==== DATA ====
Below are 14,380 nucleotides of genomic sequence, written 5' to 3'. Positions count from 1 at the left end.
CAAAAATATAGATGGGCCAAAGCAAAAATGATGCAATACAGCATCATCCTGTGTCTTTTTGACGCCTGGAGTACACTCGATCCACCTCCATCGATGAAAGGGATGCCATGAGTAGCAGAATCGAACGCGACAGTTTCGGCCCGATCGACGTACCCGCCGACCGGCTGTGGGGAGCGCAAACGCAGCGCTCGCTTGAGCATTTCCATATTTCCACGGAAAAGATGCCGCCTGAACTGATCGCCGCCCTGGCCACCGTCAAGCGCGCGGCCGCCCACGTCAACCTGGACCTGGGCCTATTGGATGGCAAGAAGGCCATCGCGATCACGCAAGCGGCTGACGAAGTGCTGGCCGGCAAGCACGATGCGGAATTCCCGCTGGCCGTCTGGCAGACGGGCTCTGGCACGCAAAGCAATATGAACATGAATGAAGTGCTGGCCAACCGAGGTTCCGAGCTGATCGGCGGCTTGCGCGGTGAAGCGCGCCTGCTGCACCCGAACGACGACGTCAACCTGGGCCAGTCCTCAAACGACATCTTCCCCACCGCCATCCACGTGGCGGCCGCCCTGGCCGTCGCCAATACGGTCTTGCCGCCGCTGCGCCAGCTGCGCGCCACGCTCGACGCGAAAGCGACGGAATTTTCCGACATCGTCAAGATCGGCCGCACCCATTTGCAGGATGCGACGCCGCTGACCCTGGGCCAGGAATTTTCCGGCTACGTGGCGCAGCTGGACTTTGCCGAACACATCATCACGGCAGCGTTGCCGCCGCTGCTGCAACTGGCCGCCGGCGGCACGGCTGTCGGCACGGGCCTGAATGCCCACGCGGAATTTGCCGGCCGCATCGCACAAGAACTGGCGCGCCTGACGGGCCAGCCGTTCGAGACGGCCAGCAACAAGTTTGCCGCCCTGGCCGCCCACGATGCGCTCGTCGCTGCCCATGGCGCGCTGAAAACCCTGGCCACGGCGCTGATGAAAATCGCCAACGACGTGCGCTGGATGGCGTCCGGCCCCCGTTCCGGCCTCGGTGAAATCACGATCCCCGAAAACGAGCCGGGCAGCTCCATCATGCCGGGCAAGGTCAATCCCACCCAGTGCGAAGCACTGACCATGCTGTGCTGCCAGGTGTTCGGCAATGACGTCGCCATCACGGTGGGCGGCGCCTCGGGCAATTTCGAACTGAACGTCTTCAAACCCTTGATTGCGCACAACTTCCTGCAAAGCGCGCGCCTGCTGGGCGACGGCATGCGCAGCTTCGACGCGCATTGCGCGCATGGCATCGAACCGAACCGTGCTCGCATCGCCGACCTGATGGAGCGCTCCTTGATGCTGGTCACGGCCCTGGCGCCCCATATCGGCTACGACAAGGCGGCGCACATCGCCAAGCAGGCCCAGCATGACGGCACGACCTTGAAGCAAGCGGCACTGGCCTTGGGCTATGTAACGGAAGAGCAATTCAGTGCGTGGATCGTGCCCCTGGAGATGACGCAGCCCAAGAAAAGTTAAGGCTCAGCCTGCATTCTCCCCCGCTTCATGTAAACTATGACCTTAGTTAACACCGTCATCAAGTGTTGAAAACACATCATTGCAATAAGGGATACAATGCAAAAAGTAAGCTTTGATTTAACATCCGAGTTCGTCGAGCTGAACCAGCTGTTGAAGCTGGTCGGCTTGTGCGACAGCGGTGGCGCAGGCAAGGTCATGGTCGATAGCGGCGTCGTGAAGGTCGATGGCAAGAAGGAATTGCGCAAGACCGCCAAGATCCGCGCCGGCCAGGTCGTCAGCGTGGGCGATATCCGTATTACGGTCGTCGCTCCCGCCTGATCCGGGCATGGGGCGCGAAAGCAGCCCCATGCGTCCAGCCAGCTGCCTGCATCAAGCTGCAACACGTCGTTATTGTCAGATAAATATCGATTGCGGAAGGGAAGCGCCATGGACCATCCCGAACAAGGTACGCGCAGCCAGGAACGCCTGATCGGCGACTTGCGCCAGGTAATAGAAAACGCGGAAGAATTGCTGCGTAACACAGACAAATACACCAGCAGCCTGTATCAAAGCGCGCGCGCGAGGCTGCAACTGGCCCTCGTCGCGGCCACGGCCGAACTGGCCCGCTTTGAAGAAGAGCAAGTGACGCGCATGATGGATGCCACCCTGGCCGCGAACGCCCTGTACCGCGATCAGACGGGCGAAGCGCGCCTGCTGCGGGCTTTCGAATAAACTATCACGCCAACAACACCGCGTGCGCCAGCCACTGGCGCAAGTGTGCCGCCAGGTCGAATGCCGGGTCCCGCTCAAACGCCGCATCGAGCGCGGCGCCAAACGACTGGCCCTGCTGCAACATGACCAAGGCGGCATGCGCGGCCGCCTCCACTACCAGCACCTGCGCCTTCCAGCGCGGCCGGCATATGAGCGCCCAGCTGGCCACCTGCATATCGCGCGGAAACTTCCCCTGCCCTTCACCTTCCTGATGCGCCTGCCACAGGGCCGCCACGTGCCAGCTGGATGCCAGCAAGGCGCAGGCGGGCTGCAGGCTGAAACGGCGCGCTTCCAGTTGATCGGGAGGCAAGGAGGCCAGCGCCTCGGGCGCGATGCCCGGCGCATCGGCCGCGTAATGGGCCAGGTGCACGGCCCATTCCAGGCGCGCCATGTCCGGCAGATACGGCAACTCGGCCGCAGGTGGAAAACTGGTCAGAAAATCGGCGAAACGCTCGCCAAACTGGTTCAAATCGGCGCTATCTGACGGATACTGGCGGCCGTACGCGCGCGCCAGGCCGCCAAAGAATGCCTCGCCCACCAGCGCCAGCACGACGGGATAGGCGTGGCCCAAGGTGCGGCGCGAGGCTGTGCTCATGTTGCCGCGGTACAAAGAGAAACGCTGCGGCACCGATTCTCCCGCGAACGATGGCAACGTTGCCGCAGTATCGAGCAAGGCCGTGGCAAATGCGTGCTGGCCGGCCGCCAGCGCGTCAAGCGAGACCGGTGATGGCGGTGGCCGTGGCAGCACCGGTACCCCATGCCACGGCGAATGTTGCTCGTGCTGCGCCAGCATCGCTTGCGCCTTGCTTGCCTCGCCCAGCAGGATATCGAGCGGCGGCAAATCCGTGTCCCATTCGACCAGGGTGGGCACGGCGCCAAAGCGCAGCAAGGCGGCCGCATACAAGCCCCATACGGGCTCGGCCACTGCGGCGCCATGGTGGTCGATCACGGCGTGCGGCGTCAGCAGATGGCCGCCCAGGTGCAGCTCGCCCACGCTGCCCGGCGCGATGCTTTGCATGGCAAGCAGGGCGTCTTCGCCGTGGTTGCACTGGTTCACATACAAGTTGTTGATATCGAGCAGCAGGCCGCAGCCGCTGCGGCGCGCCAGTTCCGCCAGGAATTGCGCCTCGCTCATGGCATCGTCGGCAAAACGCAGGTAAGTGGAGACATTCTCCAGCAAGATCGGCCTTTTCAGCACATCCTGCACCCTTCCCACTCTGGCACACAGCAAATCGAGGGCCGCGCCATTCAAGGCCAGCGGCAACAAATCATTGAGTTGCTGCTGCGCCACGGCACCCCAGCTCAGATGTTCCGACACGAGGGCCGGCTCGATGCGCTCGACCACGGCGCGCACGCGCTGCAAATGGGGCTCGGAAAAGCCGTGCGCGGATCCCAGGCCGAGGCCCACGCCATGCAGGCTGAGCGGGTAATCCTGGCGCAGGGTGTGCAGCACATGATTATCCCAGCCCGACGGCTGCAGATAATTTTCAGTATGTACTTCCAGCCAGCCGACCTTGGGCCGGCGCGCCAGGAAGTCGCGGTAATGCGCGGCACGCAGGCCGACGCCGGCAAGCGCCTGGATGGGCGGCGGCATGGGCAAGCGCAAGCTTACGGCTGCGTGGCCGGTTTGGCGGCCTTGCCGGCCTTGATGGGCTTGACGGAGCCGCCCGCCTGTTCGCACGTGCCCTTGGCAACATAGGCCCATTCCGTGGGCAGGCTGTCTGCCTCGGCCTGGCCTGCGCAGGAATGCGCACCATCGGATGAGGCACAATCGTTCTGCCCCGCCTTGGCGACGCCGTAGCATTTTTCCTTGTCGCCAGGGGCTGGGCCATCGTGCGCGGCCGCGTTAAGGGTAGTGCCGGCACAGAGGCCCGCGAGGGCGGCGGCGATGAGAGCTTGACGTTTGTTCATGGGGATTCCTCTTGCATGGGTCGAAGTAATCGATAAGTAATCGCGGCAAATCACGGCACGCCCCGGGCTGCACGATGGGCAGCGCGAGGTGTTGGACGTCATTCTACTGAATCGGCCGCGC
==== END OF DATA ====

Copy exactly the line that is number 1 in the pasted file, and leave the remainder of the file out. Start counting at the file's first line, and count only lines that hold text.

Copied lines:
Below are 14,380 nucleotides of genomic sequence, written 5' to 3'. Positions count from 1 at the left end.